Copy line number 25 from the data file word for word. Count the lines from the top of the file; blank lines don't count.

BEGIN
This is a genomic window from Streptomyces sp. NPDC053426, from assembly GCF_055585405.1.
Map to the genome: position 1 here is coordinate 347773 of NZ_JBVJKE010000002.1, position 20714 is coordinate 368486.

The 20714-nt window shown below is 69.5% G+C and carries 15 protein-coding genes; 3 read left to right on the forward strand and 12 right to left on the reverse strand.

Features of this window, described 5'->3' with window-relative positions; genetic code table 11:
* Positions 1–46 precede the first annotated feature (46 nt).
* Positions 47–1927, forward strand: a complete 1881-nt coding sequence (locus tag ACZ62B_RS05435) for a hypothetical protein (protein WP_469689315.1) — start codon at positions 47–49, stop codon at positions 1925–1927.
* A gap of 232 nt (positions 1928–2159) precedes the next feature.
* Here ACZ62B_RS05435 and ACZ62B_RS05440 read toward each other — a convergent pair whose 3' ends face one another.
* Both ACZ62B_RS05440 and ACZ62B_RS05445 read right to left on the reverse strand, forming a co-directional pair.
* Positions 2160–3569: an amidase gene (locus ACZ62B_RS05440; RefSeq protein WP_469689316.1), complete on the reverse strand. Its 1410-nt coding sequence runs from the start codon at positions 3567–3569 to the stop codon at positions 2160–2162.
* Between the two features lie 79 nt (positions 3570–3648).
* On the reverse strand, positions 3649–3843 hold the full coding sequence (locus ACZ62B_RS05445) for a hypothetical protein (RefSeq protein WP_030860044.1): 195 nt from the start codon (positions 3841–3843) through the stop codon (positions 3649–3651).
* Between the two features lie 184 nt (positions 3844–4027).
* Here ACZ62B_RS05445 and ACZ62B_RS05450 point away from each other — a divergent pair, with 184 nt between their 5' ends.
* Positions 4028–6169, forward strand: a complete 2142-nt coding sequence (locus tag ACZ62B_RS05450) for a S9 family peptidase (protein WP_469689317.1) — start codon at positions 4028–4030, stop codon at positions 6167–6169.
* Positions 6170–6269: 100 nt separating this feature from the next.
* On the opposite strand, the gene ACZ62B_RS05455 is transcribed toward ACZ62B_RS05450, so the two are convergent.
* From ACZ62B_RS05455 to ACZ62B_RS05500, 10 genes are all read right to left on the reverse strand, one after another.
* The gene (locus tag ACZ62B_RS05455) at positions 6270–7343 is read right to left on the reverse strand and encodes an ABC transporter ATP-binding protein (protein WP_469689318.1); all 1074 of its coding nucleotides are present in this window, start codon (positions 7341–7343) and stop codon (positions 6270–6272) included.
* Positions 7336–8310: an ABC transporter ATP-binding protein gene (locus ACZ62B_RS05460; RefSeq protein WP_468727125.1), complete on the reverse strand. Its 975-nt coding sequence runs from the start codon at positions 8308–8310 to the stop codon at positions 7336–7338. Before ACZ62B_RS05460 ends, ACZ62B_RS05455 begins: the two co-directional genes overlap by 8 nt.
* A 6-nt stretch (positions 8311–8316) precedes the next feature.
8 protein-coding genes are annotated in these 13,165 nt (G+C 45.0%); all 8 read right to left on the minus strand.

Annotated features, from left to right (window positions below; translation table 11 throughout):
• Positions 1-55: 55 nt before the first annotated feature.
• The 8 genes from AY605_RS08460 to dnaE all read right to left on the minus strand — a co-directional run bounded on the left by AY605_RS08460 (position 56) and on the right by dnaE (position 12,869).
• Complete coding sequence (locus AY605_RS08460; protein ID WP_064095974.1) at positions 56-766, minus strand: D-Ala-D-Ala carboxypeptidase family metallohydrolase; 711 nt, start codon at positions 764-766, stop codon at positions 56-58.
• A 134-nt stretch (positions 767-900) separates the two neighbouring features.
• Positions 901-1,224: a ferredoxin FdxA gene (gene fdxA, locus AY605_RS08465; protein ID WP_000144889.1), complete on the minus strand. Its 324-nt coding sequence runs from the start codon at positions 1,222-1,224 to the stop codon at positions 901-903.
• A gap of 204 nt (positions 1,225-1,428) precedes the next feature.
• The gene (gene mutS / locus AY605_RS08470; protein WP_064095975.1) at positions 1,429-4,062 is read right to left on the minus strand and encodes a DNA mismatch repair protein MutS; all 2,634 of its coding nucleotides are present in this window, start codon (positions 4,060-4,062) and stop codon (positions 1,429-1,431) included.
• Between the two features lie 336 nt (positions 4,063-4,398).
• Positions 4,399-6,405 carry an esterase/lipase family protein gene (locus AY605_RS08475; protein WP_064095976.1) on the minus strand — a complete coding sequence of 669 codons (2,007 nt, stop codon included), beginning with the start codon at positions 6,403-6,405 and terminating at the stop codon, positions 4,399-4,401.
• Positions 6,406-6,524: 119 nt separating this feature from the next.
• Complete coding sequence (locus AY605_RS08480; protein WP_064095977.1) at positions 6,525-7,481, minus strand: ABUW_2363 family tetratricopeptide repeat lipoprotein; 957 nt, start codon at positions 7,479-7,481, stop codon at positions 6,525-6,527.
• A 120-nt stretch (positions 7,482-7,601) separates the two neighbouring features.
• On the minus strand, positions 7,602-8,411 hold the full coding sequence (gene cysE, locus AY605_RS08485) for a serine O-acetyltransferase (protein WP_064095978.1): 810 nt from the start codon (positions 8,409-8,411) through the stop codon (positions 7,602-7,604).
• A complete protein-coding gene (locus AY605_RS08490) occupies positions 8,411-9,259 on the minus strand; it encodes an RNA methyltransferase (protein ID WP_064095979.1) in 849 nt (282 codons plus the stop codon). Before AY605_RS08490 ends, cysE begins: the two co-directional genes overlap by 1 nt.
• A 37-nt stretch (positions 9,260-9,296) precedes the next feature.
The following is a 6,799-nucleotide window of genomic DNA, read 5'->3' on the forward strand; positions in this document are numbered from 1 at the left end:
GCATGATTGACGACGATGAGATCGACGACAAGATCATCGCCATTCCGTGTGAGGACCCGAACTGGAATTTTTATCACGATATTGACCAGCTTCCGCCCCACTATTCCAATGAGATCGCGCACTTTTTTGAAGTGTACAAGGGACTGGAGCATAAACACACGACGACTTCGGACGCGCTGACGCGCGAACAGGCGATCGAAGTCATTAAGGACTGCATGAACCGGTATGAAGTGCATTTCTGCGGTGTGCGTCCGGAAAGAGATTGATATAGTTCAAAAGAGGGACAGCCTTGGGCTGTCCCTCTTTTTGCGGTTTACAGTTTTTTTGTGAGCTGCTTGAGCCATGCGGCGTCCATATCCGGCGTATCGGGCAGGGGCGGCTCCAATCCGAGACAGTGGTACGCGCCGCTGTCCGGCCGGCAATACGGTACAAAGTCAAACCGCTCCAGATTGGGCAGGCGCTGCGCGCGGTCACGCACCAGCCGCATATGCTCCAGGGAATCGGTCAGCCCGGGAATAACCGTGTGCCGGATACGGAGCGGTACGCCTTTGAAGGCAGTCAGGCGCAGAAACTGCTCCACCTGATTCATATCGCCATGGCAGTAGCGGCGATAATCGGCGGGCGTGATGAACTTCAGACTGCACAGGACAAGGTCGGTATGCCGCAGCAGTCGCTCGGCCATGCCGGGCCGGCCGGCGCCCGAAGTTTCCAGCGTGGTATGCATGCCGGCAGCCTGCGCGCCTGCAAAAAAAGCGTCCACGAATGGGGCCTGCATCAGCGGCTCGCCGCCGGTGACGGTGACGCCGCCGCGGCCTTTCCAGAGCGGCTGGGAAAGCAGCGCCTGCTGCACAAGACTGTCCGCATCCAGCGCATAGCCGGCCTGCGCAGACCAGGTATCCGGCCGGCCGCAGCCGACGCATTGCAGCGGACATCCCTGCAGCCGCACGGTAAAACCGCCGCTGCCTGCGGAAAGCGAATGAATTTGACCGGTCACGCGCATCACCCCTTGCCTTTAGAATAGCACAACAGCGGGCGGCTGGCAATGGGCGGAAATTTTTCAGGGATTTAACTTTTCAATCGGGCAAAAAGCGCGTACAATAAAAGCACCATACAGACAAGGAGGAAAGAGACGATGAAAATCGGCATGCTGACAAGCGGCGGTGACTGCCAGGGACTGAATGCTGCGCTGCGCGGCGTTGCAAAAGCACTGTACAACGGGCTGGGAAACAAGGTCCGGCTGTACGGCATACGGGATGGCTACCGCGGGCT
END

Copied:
• The 8 genes from AY605_RS08460 to dnaE all read right to left on the minus strand — a co-directional run bounded on the left by AY605_RS08460 (position 56) and on the right by dnaE (position 12,869).